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2/2 time in early music

GUEST,leeneia 04 Jul 13 - 06:08 PM
John P 04 Jul 13 - 07:42 PM
Phil Cooper 04 Jul 13 - 11:26 PM
Stanron 05 Jul 13 - 07:17 AM
Jack Campin 05 Jul 13 - 07:33 AM
Stanron 05 Jul 13 - 07:46 AM
Stanron 05 Jul 13 - 07:54 AM
GUEST,leeneia 05 Jul 13 - 09:04 AM
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Subject: 2/2 time in early music
From: GUEST,leeneia
Date: 04 Jul 13 - 06:08 PM

I'm getting two pieces of music ready for the early music band. They are called 'Bransle de Villages.' The first one is in cut time - it has a C with a line drawn through it.

I know this means it's in 2/2 time, but it looks exactly like 4/4 to me. For example, many measures have four quarter notes in them. Is it supposed to sound like 4/4, or is it supposed have a strong 1-2 effect to it, or what?


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Subject: RE: 2/2 time in early music
From: John P
Date: 04 Jul 13 - 07:42 PM

I always think of the bransles with a strong 1-2 feel. I've seen them written both with quarter notes in 2/2 time and with eighth notes in 4/4 time. I find the 4/4 easier to look at with my limited reading skills, but the 2/2 more clearly indicates where the primary beats are in the measure. If I'm remembering the dance steps correctly, there are two primary steps per measure.


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Subject: RE: 2/2 time in early music
From: Phil Cooper
Date: 04 Jul 13 - 11:26 PM

The quarter notes are eighth notes in 2/2 time. I just treat it like 4/4 and hope no one notices.


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Subject: RE: 2/2 time in early music
From: Stanron
Date: 05 Jul 13 - 07:17 AM

The notes in a bar of 2/2 are exactly the same as the notes in the same bar of 4/4. The difference is the rhythmical feel. Two long beats in 2/2 and four short ones in 4/4.


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Subject: RE: 2/2 time in early music
From: Jack Campin
Date: 05 Jul 13 - 07:33 AM

In practical terms it determines what you set your metronome to. You count 1/4 in C or 4/4 and 1/2 in C| or 2/2.

In Scottish music you will sometimes use the same metronome setting for reels and strathspeys when they're mixed in the same dance set. The reels will be in 2/2 (C|) time and the strathspeys in 4/4 (C), so the 1/4 notes in the reels will have half the duration they do in the strathspeys. (There is a lot of notation that ignores this distinction).


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Subject: RE: 2/2 time in early music
From: Stanron
Date: 05 Jul 13 - 07:46 AM

Will it simplify things if I point out that the bottom note of a Time Signature tells you how the 'beats' are written.

When the bottom number is 4 the beats are written as quarter (1/4 get it?) notes or quavers.

When the bottom number is 2 the beats are written as half (1/2 get it?) or minims.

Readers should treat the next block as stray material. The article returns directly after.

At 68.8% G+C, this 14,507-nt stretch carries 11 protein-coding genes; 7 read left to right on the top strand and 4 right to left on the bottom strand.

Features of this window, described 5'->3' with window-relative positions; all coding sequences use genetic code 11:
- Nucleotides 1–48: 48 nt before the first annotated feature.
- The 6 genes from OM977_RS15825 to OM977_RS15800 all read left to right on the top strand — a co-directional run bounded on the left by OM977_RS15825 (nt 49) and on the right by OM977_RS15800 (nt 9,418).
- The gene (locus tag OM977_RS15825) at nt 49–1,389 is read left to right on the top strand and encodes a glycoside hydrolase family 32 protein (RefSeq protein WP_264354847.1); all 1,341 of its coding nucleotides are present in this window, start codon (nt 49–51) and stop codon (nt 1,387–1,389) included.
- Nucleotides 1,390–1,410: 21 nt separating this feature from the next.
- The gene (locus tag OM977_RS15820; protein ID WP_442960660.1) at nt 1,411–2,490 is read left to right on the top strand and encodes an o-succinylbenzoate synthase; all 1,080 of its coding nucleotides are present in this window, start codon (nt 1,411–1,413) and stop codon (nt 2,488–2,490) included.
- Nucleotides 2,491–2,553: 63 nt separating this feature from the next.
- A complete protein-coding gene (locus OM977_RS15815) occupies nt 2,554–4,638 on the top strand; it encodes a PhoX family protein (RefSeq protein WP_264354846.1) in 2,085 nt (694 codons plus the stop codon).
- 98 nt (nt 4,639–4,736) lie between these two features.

The top number tells you how many beats are in each bar.

It's the beats that differ not the way the notes are written. If you have a notation processor like Sibelius try pasting a bar of 2/2 into a score of 4/4. They will look the same. They wont sound the same unless you make sure the BPM for 2/2 is half that of 4/4.


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Subject: RE: 2/2 time in early music
From: Stanron
Date: 05 Jul 13 - 07:54 AM

Big OOOOPS

The above post should read


Will it simplify things if I point out that the bottom note of a Time Signature tells you how the 'beats' are written.

When the bottom number is 4 the beats are written as quarter (1/4 get it?) notes or crotchets

When the bottom number is 2 the beats are written as half (1/2 get it?) or minims.

The top number tells you how many beats are in each bar.

It's the beats that differ not the way the notes are written. If you have a notation processor like Sibelius try pasting a bar of 2/2 into a score of 4/4. They will look the same. They wont sound the same unless you make sure the BPM for 2/2 is half that of 4/4.

I'm getting so used to using the American terms I'm forgetting the English ones.


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Subject: RE: 2/2 time in early music
From: GUEST,leeneia
Date: 05 Jul 13 - 09:04 AM

Thanks for the observations. I found this interesting stuff in Encyclopedia Britannica:

"branle, 12th-century French chain dance adopted (c. 1450–c. 1650) by European aristocrats, especially in France and in England, where the word branle was anglicized as "brawl." Named for its characteristic side-to-side movement (French branler, "to sway"), the branle was performed by a chain of dancers who alternated large sideways steps to the left (frequently four) with an equal number of smaller steps to the right.

Thus the chain, usually of couples intertwining arms or holding hands, progressed to the left in a circle or serpentine figure. Branles were danced with walking, running, gliding, or skipping steps depending on the speed of the music, which was composed in 4/4 time.

Aristocrats frequently performed pantomimic branles in which they scolded each other like washerwomen or courted (as in the branle de Poitou, the possible ancestor of the minuet). Certain branles, especially in France, were designated for specific age groups, such as the lively branle de Bourgogne for the youngest dancers.
============
I can see how a dance with a big step to the left followed by a small step to the right would need a strong one-two feel to keep people from getting confused. We'll try it that way.

We could have a lot of fun playing rhe piece over and over, telling ourselves,

Let's let them walk.
Let's make them run!
Let's have them glide!
Let them skip this time.


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